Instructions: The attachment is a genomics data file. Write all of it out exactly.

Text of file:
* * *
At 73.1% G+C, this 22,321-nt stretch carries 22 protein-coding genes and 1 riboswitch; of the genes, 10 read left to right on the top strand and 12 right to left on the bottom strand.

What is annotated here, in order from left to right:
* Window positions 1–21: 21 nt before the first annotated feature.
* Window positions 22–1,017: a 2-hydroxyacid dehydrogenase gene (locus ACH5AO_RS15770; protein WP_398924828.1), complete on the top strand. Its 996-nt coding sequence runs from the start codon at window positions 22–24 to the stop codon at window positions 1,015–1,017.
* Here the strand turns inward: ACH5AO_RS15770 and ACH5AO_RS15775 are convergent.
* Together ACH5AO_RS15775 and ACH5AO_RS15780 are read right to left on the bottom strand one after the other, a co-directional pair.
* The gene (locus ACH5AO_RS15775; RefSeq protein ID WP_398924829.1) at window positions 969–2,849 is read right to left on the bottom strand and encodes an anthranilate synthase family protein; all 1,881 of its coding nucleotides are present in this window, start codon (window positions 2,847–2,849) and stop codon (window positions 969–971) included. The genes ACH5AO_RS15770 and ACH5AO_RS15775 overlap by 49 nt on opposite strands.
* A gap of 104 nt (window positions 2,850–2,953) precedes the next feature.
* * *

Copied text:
At 73.1% G+C, this 22,321-nt stretch carries 22 protein-coding genes and 1 riboswitch; of the genes, 10 read left to right on the top strand and 12 right to left on the bottom strand.

What is annotated here, in order from left to right:
* Window positions 1–21: 21 nt before the first annotated feature.
* Window positions 22–1,017: a 2-hydroxyacid dehydrogenase gene (locus ACH5AO_RS15770; protein WP_398924828.1), complete on the top strand. Its 996-nt coding sequence runs from the start codon at window positions 22–24 to the stop codon at window positions 1,015–1,017.
* Here the strand turns inward: ACH5AO_RS15770 and ACH5AO_RS15775 are convergent.
* Together ACH5AO_RS15775 and ACH5AO_RS15780 are read right to left on the bottom strand one after the other, a co-directional pair.
* The gene (locus ACH5AO_RS15775; RefSeq protein ID WP_398924829.1) at window positions 969–2,849 is read right to left on the bottom strand and encodes an anthranilate synthase family protein; all 1,881 of its coding nucleotides are present in this window, start codon (window positions 2,847–2,849) and stop codon (window positions 969–971) included. The genes ACH5AO_RS15770 and ACH5AO_RS15775 overlap by 49 nt on opposite strands.
* A gap of 104 nt (window positions 2,850–2,953) precedes the next feature.